Open a new word-processing file, type the paper topic on the first line, and then simply write out -- as quickly as possible, paying no attention to grammar, punctuation, or spelling -- all your thoughts. The complete brainstorming exercise might be half as long as the whole document is supposed to be; the real test is not length, but content. At some point, you can print out your brainstorm and underline the main points, making notes in the margins where you need to develop your ideas further.
Another method of brainstorming may be more attractive to people who think visually. Take a fresh sheet of paper, and write the topic in the middle of the page. Draw lines from the central topic to any other ideas that may come to you; by continuing this process, you can create a web-like structure to help you organize your thoughts.
A topic is the general subject or theme of a work. A title, on the other hand, is a more specific, informative statement of the contents of a work. Before you actually begin writing, you should have a clear idea of what title you will give your work. Even if your document is something with a predetermined title, such as a lab report, you may still wish to focus your attention by thinking up a title for your discussion and conclusion sections -- even though that title may not actually appear on paper.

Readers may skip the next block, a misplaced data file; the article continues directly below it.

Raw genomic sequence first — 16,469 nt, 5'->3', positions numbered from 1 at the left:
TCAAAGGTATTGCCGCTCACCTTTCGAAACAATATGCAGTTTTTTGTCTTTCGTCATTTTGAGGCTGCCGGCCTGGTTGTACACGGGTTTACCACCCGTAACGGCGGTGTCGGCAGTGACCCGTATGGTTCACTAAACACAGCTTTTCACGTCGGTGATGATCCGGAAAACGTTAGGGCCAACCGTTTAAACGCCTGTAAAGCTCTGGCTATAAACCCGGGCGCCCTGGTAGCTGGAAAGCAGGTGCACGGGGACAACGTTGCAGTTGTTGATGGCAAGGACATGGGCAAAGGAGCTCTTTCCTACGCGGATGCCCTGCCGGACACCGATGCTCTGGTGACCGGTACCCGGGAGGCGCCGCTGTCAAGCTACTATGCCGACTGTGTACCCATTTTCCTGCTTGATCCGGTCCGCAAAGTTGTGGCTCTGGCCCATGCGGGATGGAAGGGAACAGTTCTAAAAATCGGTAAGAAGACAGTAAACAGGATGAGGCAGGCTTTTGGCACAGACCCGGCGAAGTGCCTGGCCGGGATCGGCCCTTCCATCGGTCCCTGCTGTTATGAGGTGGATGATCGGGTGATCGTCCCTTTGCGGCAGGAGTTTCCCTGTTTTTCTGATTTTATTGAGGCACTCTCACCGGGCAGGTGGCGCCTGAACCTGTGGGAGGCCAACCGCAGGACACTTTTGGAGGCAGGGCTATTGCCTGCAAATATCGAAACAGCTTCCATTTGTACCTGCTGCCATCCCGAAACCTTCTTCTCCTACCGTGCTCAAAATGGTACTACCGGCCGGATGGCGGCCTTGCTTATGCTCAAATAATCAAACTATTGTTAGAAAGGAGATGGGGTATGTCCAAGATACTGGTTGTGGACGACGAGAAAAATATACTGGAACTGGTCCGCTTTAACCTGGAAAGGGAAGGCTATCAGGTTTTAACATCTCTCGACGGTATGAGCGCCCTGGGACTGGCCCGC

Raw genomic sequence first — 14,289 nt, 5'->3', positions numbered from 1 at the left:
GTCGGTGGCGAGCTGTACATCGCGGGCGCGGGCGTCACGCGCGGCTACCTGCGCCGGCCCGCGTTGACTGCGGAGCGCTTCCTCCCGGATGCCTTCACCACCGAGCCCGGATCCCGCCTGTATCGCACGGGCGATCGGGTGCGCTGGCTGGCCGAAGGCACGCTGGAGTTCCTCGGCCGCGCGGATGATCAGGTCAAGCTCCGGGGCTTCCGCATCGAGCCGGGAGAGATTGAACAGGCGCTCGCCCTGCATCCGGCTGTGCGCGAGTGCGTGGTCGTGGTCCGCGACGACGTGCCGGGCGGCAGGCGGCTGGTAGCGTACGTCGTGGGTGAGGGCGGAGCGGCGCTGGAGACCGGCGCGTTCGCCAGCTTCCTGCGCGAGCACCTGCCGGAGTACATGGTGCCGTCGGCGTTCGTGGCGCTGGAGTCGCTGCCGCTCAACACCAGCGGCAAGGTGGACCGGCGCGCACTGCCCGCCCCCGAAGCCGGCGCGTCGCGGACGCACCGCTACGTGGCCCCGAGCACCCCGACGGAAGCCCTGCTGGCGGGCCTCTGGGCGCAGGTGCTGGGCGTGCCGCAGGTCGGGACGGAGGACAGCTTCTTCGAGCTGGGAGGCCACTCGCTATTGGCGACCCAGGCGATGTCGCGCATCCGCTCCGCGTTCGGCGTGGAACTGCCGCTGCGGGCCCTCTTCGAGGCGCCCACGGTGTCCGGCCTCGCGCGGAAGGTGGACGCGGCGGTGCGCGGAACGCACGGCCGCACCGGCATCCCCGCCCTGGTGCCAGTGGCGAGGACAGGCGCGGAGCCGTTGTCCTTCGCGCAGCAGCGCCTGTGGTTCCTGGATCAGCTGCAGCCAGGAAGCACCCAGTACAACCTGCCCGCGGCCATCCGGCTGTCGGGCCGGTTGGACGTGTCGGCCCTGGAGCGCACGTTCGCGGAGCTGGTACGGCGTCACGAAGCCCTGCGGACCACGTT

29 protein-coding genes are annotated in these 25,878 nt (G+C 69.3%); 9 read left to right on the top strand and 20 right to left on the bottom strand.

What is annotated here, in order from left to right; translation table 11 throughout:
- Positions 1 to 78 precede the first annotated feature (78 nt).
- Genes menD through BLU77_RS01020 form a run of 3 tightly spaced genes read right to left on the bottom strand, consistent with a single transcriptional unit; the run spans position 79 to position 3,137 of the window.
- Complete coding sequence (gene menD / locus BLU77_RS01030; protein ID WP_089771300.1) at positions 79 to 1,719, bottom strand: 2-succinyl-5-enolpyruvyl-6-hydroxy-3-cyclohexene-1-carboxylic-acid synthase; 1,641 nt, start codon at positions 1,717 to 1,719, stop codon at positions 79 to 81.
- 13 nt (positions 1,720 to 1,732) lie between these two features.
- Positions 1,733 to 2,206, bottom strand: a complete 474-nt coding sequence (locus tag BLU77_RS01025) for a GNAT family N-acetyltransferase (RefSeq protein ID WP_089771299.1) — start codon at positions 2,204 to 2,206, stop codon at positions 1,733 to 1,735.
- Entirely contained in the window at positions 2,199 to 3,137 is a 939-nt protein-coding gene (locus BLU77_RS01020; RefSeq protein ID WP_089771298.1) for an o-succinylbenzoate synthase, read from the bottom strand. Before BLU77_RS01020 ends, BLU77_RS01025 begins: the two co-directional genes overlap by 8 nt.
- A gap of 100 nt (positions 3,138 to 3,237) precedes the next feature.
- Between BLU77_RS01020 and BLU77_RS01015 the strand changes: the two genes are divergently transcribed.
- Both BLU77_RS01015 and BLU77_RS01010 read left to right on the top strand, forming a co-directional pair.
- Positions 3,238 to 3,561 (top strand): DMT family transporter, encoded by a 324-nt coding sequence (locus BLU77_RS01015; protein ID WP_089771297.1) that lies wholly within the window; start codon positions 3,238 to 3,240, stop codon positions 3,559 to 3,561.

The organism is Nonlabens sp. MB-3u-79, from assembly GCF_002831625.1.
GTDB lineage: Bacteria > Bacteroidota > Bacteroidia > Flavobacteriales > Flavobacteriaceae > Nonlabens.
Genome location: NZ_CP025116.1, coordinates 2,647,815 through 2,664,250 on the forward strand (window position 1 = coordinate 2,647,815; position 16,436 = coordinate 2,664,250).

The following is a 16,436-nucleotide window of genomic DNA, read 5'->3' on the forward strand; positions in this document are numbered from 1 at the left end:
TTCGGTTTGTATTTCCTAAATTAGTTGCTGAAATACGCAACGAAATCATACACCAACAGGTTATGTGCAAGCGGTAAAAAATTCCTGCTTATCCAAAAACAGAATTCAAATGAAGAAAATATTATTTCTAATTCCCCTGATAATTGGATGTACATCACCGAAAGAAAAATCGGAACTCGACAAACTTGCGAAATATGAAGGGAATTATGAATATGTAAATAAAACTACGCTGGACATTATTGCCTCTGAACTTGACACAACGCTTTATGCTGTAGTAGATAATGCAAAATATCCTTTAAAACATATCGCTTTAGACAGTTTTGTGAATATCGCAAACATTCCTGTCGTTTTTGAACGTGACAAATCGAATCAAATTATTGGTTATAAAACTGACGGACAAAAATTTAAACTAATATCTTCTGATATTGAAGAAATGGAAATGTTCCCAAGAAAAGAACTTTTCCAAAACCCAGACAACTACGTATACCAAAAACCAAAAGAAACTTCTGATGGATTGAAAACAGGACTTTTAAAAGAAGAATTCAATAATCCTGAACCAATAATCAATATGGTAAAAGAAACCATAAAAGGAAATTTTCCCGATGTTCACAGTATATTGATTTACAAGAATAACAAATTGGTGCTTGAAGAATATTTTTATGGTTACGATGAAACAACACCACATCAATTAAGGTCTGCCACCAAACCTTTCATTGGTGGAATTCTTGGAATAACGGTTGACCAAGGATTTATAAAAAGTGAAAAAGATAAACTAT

• Topic: "Nuclear Power Plants in Canada"
  • Title: "Why Canada Should Expand Its Nuclear Power Programs"
  • Title: "A Disaster Waiting to Happen: Canada's Nuclear Power Safety Regulations"
  • Topic: "NASA and ESA (European Space Agency) Cooperation"
  • Title: "An Analysis of Failed NASA and ESA Telecommunications Ventures"
  • Title: "A Promising Future for a Successful Partnership: NASA and ESA in the Year 2000"
Keep your title in mind as you write every section of your document. If, by the time you finish writing your draft, you feel your document does not reflect your title, you have two options: revise the whole document to do better justice to the title, or change the title to make it match the document.